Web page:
These gifts were also recorded in ‘Donations to Society’, Monthly Microscopical Journal, vol. 5, February 1871, p. 88. The Dolland microscope bequested by Reade has been described and illustrated by D. N. Disney, et.al., Origin and Development of the Microscope as illustrated by Catalogue of the RMS (1928), p. 227 and plate 23, being classified by Disney as in a ‘Group A (Four Simple Microscopes)’, No. 92, and in the RMS original manuscript catalogue, No. 10. The Cuthbert ‘Amici design microscope’ also referred to by Millar is No. 12 of the RMS manuscript catalogue. From the 1970s the RMS Collection has been on permanent loan to the Museum of the History of Science, Oxford.
 M. G. Watkins, ‘Henry Lee (1826/27-1888), Naturalist’, rev. Yolande Foote, Oxford Dictionary of National Biography (2004). In a large collection of Henry Lee's correspondence (Western Manuscripts, MSS 5376-5401) at the Wellcome library, London, are 20 letters of this period to Lee from Reade’s family (his brothers George and Richard, and his wife), MSS 5392/1-17, 20-22, as well as two letters to Reade from Richard Owen, and one from W. B. Carpenter MSS 5392/23-25. Also in the Lee correspondence are three letters written in 1870 by J. S. Bowerbank (Wellcome Library, MS 5377) to H. Lee in reply to Lee informing him of Reade's illness and death.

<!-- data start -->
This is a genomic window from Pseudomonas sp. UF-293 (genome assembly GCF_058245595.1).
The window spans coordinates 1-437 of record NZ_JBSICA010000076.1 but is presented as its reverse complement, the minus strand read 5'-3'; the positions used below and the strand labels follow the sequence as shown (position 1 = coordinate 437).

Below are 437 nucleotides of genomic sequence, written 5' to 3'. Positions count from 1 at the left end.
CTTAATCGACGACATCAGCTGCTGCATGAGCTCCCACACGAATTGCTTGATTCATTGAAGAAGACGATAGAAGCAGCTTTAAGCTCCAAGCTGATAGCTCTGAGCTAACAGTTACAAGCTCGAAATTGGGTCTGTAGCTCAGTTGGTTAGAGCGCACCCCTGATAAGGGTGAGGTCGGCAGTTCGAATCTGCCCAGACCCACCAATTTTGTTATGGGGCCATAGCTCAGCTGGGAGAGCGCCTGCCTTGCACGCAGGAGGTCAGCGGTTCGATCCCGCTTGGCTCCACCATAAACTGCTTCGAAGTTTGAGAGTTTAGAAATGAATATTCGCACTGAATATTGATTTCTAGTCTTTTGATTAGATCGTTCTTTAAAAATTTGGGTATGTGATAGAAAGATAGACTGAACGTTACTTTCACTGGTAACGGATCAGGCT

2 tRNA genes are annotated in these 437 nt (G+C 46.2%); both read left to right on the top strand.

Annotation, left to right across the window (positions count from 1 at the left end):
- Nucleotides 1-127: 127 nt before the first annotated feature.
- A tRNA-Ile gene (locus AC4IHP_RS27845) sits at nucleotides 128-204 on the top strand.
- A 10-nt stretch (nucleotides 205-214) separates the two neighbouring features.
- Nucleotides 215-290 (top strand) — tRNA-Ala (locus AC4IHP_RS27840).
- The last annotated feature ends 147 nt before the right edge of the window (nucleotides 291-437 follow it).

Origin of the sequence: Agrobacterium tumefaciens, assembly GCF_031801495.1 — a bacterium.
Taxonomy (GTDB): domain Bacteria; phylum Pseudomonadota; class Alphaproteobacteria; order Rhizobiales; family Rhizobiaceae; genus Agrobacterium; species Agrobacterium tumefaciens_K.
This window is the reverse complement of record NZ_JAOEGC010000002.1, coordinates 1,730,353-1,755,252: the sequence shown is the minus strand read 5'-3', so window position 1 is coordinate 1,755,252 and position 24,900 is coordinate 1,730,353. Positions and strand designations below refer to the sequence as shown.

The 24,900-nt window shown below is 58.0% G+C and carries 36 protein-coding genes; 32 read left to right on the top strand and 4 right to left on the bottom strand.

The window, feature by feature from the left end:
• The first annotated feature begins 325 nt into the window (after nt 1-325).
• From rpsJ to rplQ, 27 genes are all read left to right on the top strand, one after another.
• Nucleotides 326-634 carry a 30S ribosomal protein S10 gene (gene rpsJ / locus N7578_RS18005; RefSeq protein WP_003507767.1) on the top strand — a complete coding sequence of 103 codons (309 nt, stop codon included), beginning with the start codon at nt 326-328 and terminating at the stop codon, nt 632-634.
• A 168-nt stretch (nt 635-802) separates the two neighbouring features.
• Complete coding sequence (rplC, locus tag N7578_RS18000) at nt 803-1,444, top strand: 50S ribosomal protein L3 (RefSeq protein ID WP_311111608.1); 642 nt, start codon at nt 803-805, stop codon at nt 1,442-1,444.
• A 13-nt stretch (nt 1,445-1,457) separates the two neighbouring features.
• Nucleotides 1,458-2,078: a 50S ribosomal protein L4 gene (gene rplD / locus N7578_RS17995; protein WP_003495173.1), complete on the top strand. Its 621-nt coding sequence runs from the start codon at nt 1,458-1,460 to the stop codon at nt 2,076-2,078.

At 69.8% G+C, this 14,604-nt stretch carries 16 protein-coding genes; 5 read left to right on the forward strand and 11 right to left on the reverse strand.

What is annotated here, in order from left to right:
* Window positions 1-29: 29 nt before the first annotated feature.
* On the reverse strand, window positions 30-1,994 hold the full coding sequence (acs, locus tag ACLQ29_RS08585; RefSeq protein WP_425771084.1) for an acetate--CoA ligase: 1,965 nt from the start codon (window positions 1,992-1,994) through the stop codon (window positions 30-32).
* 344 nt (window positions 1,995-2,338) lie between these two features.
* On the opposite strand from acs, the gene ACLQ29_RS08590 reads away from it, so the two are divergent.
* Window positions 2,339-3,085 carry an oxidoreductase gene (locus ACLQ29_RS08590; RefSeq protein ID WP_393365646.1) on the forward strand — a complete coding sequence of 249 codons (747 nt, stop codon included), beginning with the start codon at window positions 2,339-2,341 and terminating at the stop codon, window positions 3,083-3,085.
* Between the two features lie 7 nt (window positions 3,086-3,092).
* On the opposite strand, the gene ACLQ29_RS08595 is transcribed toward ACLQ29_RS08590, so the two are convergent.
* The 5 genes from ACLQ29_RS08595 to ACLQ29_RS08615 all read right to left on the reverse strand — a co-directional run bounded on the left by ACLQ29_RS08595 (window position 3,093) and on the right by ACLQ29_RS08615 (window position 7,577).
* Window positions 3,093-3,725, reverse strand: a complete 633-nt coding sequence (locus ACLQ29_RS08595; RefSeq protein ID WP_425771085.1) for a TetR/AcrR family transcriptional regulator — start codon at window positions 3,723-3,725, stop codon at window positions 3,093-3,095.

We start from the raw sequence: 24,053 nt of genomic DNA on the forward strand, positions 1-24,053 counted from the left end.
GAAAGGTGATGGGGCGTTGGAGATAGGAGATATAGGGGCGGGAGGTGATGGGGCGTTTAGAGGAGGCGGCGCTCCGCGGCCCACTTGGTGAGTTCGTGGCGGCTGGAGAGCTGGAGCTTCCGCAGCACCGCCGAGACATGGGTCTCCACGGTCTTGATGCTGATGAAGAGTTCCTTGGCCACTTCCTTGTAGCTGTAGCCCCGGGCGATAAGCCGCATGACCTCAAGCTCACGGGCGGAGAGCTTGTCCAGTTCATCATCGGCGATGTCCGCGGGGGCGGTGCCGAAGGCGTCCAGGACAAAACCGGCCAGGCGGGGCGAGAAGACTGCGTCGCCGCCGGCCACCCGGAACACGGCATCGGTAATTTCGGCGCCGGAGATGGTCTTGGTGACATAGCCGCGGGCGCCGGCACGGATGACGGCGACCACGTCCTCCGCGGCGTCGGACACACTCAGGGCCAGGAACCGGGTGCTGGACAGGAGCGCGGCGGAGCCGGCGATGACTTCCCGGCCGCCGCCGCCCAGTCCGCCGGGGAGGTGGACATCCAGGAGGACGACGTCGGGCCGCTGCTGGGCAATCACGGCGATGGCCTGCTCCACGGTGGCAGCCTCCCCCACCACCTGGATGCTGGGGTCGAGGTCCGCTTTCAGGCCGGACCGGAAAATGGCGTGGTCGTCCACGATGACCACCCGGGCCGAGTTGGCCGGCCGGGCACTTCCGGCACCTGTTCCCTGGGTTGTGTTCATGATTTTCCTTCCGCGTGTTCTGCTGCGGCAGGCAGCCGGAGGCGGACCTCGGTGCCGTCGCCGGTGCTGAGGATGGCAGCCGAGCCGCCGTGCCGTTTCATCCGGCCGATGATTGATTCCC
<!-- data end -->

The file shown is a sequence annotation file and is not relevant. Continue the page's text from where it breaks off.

‘Obituary Notices. Joseph Bancroft Reade...’ Monthly Microscopical Journal, vol. 5, March 1871, pp. 92-96. In a brief report of the meeting of 8 February 1871 on page 141 of the same issue of the MMJ it was recorded that "The society was indebted to Dr Millar for preparing an Obituary Notice of the late President".